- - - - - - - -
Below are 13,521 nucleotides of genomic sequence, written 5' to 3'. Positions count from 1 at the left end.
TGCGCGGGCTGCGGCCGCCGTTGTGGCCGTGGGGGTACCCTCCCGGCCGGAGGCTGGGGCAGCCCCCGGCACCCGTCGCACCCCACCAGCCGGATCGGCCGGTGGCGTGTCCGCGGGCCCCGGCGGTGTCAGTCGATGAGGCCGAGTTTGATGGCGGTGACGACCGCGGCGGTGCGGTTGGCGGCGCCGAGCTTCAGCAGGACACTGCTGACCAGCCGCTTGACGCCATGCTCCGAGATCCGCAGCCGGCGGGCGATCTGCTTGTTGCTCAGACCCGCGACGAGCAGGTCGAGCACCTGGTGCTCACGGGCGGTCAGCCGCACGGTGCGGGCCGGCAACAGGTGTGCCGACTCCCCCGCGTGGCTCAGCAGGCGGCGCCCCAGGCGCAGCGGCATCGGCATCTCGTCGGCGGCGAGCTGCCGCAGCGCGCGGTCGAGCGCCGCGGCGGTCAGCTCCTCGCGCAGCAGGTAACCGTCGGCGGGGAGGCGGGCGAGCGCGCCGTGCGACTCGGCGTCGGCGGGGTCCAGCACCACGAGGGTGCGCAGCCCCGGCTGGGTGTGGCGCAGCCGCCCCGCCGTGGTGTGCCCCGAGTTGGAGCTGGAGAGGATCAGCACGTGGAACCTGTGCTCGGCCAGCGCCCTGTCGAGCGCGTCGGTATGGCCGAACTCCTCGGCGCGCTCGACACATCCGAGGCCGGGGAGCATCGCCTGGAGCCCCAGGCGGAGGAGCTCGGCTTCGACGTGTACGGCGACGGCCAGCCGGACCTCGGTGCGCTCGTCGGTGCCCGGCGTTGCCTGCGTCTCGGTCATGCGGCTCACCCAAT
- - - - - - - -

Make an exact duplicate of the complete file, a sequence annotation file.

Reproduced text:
Below are 13,521 nucleotides of genomic sequence, written 5' to 3'. Positions count from 1 at the left end.
TGCGCGGGCTGCGGCCGCCGTTGTGGCCGTGGGGGTACCCTCCCGGCCGGAGGCTGGGGCAGCCCCCGGCACCCGTCGCACCCCACCAGCCGGATCGGCCGGTGGCGTGTCCGCGGGCCCCGGCGGTGTCAGTCGATGAGGCCGAGTTTGATGGCGGTGACGACCGCGGCGGTGCGGTTGGCGGCGCCGAGCTTCAGCAGGACACTGCTGACCAGCCGCTTGACGCCATGCTCCGAGATCCGCAGCCGGCGGGCGATCTGCTTGTTGCTCAGACCCGCGACGAGCAGGTCGAGCACCTGGTGCTCACGGGCGGTCAGCCGCACGGTGCGGGCCGGCAACAGGTGTGCCGACTCCCCCGCGTGGCTCAGCAGGCGGCGCCCCAGGCGCAGCGGCATCGGCATCTCGTCGGCGGCGAGCTGCCGCAGCGCGCGGTCGAGCGCCGCGGCGGTCAGCTCCTCGCGCAGCAGGTAACCGTCGGCGGGGAGGCGGGCGAGCGCGCCGTGCGACTCGGCGTCGGCGGGGTCCAGCACCACGAGGGTGCGCAGCCCCGGCTGGGTGTGGCGCAGCCGCCCCGCCGTGGTGTGCCCCGAGTTGGAGCTGGAGAGGATCAGCACGTGGAACCTGTGCTCGGCCAGCGCCCTGTCGAGCGCGTCGGTATGGCCGAACTCCTCGGCGCGCTCGACACATCCGAGGCCGGGGAGCATCGCCTGGAGCCCCAGGCGGAGGAGCTCGGCTTCGACGTGTACGGCGACGGCCAGCCGGACCTCGGTGCGCTCGTCGGTGCCCGGCGTTGCCTGCGTCTCGGTCATGCGGCTCACCCAAT